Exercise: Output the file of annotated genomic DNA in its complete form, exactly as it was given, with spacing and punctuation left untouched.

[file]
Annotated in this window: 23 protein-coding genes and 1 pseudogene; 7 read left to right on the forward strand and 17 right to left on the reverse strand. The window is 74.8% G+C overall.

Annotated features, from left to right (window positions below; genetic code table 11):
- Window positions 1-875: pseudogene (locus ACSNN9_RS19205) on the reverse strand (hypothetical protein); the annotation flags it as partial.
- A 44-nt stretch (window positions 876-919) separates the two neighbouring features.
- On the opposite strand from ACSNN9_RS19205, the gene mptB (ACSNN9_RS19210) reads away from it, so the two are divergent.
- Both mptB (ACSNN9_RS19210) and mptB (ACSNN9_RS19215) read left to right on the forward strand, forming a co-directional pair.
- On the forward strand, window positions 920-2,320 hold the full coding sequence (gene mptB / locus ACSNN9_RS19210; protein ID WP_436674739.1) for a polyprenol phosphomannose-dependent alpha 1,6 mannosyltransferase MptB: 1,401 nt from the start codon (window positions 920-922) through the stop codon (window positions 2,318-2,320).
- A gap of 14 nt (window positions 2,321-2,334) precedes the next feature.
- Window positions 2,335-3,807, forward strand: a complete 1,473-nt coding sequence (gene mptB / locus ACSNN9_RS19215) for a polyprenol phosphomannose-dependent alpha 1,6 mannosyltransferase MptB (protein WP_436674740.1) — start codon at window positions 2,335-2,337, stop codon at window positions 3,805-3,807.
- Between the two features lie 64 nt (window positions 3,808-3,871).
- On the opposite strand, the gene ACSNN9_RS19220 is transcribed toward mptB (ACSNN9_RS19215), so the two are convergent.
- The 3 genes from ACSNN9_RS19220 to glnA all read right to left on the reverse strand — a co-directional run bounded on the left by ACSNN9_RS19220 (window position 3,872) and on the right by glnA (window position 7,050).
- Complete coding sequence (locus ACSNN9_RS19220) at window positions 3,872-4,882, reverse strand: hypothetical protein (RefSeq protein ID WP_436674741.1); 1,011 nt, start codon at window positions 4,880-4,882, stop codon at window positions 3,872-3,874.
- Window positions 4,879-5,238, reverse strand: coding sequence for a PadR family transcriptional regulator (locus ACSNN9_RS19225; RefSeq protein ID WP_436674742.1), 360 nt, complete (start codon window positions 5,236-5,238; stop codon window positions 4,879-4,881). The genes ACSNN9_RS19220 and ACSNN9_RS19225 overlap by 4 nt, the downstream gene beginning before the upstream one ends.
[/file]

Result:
Annotated in this window: 23 protein-coding genes and 1 pseudogene; 7 read left to right on the forward strand and 17 right to left on the reverse strand. The window is 74.8% G+C overall.

Annotated features, from left to right (window positions below; genetic code table 11):
- Window positions 1-875: pseudogene (locus ACSNN9_RS19205) on the reverse strand (hypothetical protein); the annotation flags it as partial.
- A 44-nt stretch (window positions 876-919) separates the two neighbouring features.
- On the opposite strand from ACSNN9_RS19205, the gene mptB (ACSNN9_RS19210) reads away from it, so the two are divergent.
- Both mptB (ACSNN9_RS19210) and mptB (ACSNN9_RS19215) read left to right on the forward strand, forming a co-directional pair.
- On the forward strand, window positions 920-2,320 hold the full coding sequence (gene mptB / locus ACSNN9_RS19210; protein ID WP_436674739.1) for a polyprenol phosphomannose-dependent alpha 1,6 mannosyltransferase MptB: 1,401 nt from the start codon (window positions 920-922) through the stop codon (window positions 2,318-2,320).
- A gap of 14 nt (window positions 2,321-2,334) precedes the next feature.
- Window positions 2,335-3,807, forward strand: a complete 1,473-nt coding sequence (gene mptB / locus ACSNN9_RS19215) for a polyprenol phosphomannose-dependent alpha 1,6 mannosyltransferase MptB (protein WP_436674740.1) — start codon at window positions 2,335-2,337, stop codon at window positions 3,805-3,807.
- Between the two features lie 64 nt (window positions 3,808-3,871).
- On the opposite strand, the gene ACSNN9_RS19220 is transcribed toward mptB (ACSNN9_RS19215), so the two are convergent.
- The 3 genes from ACSNN9_RS19220 to glnA all read right to left on the reverse strand — a co-directional run bounded on the left by ACSNN9_RS19220 (window position 3,872) and on the right by glnA (window position 7,050).
- Complete coding sequence (locus ACSNN9_RS19220) at window positions 3,872-4,882, reverse strand: hypothetical protein (RefSeq protein ID WP_436674741.1); 1,011 nt, start codon at window positions 4,880-4,882, stop codon at window positions 3,872-3,874.
- Window positions 4,879-5,238, reverse strand: coding sequence for a PadR family transcriptional regulator (locus ACSNN9_RS19225; RefSeq protein ID WP_436674742.1), 360 nt, complete (start codon window positions 5,236-5,238; stop codon window positions 4,879-4,881). The genes ACSNN9_RS19220 and ACSNN9_RS19225 overlap by 4 nt, the downstream gene beginning before the upstream one ends.